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Nutrition For Newborns: A New Parent's Guide For The First 6 To 12 Months

Whether you’re a new parent or an experienced one, you should know your newborn’s nutritional needs. Dr Hifive has got you covered

Tenzin Chodon
Written by: Tenzin ChodonUpdated at: May 09, 2023 09:00 IST
Nutrition For Newborns: A New Parent's Guide For The First 6 To 12 Months

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Providing children with proper nutrition is key when it comes to their growth and development. According to the World Health Organization (WHO), undernutrition is linked to 45% of child deaths worldwide. In 2020, an estimated 14.9 crore children under the age of five suffered from stunted growth, 4.5 crore kids were said to be underweight, while 3.89 crore children were obese, as per the global health agency. In addition, the WHO says that only about 44% of infants aged 0-6 months are exclusively breastfed. 

The alarming data hints at the necessity to spread awareness around children’s nutrition, especially in newborns. Proper and good nutrition in the first two years of life are extremely crucial for the baby’s healthy growth and development, says the US Centers for Disease Control and Prevention (CDC). Therefore, we spoke to Bengaluru-based paediatrician and vaccination specialist Dr Sayed Mujahid Husain (Dr Hifive for Instagrammers), who answered some of the burning questions around nutrition in newborns. 

Also Read: #NewbornCare With Dr Hifive: List Of Common Vaccines For Babies And When To Administer Them

What Is The Most Important Source Of Nutrition For Newborns In The First 6 months?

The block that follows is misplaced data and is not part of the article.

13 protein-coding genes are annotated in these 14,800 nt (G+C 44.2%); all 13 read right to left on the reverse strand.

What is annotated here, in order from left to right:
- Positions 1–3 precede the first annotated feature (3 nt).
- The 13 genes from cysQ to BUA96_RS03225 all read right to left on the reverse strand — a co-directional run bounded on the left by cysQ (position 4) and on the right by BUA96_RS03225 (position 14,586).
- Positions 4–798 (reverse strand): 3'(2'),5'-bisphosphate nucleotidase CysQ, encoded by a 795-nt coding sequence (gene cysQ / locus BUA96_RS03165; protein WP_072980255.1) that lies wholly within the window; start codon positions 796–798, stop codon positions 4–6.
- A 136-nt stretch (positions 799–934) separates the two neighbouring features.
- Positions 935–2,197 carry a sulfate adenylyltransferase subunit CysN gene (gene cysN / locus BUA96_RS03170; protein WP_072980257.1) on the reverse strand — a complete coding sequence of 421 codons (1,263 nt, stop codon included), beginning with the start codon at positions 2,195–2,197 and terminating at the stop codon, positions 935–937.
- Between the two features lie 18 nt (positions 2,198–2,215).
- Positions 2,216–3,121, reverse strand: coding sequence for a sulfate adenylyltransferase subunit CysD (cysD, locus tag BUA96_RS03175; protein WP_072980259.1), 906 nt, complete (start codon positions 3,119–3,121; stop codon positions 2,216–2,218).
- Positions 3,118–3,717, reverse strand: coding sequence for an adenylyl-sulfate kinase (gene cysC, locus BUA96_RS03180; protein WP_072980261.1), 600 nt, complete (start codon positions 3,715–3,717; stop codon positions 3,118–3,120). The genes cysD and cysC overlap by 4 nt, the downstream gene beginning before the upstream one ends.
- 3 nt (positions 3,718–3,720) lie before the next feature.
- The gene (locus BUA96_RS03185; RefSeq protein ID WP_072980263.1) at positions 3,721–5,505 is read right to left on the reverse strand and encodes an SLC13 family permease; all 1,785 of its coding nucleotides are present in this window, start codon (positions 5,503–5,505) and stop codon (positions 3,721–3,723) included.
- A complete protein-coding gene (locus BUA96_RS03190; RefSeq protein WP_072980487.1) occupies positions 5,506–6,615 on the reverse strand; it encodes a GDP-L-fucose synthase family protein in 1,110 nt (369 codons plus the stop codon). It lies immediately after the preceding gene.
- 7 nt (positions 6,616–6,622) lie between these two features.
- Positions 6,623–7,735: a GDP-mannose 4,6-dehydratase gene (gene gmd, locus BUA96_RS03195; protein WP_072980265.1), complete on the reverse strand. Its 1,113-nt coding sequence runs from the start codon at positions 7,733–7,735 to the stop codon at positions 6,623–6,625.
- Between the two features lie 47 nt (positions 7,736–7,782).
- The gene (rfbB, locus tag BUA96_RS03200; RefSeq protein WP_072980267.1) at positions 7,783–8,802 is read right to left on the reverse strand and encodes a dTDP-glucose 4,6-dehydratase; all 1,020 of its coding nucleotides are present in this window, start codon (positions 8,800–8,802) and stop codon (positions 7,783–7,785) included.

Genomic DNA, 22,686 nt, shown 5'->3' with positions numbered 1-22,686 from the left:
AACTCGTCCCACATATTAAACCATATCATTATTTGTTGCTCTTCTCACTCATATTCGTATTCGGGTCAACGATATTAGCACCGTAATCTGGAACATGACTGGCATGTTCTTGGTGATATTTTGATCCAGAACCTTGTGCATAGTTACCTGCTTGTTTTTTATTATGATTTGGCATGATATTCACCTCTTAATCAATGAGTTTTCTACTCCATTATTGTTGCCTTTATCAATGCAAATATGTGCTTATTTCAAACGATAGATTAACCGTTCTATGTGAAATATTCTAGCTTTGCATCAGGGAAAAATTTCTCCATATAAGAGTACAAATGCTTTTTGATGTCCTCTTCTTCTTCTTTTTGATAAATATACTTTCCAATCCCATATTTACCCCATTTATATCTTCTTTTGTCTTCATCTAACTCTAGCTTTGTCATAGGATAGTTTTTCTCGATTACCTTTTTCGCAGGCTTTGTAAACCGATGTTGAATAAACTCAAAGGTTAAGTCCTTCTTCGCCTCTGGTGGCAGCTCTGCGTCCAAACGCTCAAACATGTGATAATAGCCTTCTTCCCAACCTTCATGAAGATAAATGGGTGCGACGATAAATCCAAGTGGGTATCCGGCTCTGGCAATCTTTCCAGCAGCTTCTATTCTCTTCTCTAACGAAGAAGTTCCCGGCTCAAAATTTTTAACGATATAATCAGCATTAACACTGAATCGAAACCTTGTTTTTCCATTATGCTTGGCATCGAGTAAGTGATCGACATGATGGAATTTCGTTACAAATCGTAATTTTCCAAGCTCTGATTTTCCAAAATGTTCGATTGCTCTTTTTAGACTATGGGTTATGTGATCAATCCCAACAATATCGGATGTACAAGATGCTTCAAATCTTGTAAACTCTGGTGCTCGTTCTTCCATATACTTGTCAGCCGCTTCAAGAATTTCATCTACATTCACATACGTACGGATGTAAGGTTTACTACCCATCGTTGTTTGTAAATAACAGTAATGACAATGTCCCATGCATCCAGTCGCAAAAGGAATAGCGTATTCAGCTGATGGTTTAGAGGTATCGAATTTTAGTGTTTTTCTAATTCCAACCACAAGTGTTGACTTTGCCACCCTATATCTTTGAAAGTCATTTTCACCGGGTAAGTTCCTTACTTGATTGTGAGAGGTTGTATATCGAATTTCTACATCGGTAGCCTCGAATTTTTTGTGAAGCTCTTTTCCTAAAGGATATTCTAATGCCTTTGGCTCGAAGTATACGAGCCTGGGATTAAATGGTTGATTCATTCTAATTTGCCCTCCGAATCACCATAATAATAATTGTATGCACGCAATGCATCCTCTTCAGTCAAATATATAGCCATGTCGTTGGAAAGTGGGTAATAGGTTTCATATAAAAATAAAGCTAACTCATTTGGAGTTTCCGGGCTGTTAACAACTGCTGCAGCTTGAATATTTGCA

According to Dr Husain, the most important source of nutrition for the first six months is breast milk. A study published in the Journal Nutrients suggests that breast milk contains a variety of bioactive agents that modify the function of the gastrointestinal tract and the immune system, as well as in brain development. The WHO recommends that infants should be exclusively breastfed for the first six months of life.

In some cases, where the mother is unable to secrete breast milk, Dr Husain suggested the introduction of donor breast milk. Human donor breast milk is breast milk produced by another woman that is stored in a milk bank. It all comes down to accessibility and affordability, as per the doctor. In case, both the mother and the donor breast milk are unavailable, one can switch to formula milk, which is usually made from cows' milk, treated to make it suitable for babies.

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A post shared by DrSayed Mujahid Husain (@dr_hifive)

How Long Should Mothers Breastfeed Their Infants?

Dr Husain says, "Exclusive breastfeeding is done at least for the first five to six months of life, after which the child can be introduced to solid, semi-solid foods, also known as weaning food."

The American Academy of Pediatrics (AAP) and the WHO also recommend exclusive breastfeeding for the first six months, followed by continued breastfeeding along with appropriate complementary foods for up to 2 years of age or longer.

Also Read: #NewbornCare: Vaccination Specialist Dr Hifive Explains The Importance Of Vaccinating Newborns

When Is The Right Time To Introduce Your Baby To Solid Foods?

“Six months is the right time to introduce solid foods to your newborn,” said Dr Husain. “They can start with easily digestible and available soft foods like fruit purees, vegetable, boiled vegetable purees, single-grain porridges, dal, water, suji, porridge, etc.,” the doctor added. 

In addition, the doctor encouraged parents to observe their children’s eating behaviours. He recommended starting with one or two meals a day to see how the baby takes it and whether he or she is able to digest it properly.

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A post shared by DrSayed Mujahid Husain (@dr_hifive)


Infant nutrition can be a completely unique subject for new parents. It can be overwhelming to decide what to feed your child. However, for the first five to six months, mothers can breastfeed their babies and not worry about anything else. It is the ultimate source of their nutrition. But after six months, start introducing solids to infants, as per your paediatricians’ guidance. Take your time and keep the transition slow.